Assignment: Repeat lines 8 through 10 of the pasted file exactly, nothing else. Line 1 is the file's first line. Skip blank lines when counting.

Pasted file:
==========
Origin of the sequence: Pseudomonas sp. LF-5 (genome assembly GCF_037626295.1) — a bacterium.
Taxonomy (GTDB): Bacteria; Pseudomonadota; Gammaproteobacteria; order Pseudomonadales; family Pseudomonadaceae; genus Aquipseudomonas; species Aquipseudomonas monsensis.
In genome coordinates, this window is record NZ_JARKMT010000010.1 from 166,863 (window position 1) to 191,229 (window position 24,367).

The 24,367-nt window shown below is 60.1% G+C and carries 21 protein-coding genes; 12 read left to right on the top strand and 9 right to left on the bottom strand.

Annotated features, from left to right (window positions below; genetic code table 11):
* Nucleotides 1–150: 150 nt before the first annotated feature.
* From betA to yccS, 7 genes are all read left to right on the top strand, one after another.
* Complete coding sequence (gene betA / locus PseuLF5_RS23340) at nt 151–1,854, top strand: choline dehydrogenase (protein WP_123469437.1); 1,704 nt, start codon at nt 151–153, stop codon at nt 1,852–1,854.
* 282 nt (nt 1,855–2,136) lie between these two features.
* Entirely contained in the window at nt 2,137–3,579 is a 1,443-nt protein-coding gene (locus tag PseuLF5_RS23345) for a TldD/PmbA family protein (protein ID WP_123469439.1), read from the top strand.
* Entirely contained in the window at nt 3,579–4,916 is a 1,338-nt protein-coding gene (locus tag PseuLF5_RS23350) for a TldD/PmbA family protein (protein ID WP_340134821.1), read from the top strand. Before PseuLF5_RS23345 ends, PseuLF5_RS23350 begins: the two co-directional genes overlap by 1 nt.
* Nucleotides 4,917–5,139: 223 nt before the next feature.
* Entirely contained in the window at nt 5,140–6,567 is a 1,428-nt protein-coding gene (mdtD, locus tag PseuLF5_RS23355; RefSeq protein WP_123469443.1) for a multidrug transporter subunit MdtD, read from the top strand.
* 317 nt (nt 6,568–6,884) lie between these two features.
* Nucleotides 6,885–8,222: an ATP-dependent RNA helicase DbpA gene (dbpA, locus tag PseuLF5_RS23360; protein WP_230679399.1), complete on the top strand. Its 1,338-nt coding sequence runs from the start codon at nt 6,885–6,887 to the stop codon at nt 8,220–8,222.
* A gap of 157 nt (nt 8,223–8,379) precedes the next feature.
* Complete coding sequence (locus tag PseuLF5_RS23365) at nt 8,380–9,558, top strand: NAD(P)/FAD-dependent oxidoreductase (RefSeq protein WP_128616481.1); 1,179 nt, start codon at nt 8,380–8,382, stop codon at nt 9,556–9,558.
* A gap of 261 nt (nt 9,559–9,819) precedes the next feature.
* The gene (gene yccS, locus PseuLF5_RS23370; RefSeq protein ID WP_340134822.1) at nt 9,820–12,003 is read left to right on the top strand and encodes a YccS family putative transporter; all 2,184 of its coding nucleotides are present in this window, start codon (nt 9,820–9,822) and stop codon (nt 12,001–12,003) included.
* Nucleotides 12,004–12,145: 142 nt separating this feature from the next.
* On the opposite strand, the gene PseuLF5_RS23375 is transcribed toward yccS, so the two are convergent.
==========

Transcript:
* Complete coding sequence (gene betA / locus PseuLF5_RS23340) at nt 151–1,854, top strand: choline dehydrogenase (protein WP_123469437.1); 1,704 nt, start codon at nt 151–153, stop codon at nt 1,852–1,854.
* 282 nt (nt 1,855–2,136) lie between these two features.
* Entirely contained in the window at nt 2,137–3,579 is a 1,443-nt protein-coding gene (locus tag PseuLF5_RS23345) for a TldD/PmbA family protein (protein ID WP_123469439.1), read from the top strand.